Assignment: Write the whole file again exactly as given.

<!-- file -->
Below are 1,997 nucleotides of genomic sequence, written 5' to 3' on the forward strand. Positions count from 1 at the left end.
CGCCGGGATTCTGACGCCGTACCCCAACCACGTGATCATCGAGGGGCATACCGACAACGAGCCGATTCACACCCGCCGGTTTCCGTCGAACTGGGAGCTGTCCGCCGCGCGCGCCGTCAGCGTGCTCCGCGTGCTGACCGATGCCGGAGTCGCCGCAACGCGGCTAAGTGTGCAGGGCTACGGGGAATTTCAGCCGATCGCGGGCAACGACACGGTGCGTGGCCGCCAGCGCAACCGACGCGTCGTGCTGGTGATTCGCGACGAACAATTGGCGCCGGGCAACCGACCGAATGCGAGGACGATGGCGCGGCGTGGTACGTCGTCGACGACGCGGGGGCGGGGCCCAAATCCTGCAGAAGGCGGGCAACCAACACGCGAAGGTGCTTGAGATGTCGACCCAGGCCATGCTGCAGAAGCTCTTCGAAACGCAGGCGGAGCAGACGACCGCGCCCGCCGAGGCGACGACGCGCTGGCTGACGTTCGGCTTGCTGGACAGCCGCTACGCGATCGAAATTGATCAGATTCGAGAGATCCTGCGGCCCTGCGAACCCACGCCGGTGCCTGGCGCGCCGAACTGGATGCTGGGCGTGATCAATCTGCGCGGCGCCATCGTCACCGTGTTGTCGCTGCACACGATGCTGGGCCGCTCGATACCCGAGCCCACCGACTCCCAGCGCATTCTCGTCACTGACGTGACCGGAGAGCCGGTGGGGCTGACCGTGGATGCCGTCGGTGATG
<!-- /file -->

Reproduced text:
Below are 1,997 nucleotides of genomic sequence, written 5' to 3' on the forward strand. Positions count from 1 at the left end.
CGCCGGGATTCTGACGCCGTACCCCAACCACGTGATCATCGAGGGGCATACCGACAACGAGCCGATTCACACCCGCCGGTTTCCGTCGAACTGGGAGCTGTCCGCCGCGCGCGCCGTCAGCGTGCTCCGCGTGCTGACCGATGCCGGAGTCGCCGCAACGCGGCTAAGTGTGCAGGGCTACGGGGAATTTCAGCCGATCGCGGGCAACGACACGGTGCGTGGCCGCCAGCGCAACCGACGCGTCGTGCTGGTGATTCGCGACGAACAATTGGCGCCGGGCAACCGACCGAATGCGAGGACGATGGCGCGGCGTGGTACGTCGTCGACGACGCGGGGGCGGGGCCCAAATCCTGCAGAAGGCGGGCAACCAACACGCGAAGGTGCTTGAGATGTCGACCCAGGCCATGCTGCAGAAGCTCTTCGAAACGCAGGCGGAGCAGACGACCGCGCCCGCCGAGGCGACGACGCGCTGGCTGACGTTCGGCTTGCTGGACAGCCGCTACGCGATCGAAATTGATCAGATTCGAGAGATCCTGCGGCCCTGCGAACCCACGCCGGTGCCTGGCGCGCCGAACTGGATGCTGGGCGTGATCAATCTGCGCGGCGCCATCGTCACCGTGTTGTCGCTGCACACGATGCTGGGCCGCTCGATACCCGAGCCCACCGACTCCCAGCGCATTCTCGTCACTGACGTGACCGGAGAGCCGGTGGGGCTGACCGTGGATGCCGTCGGTGATG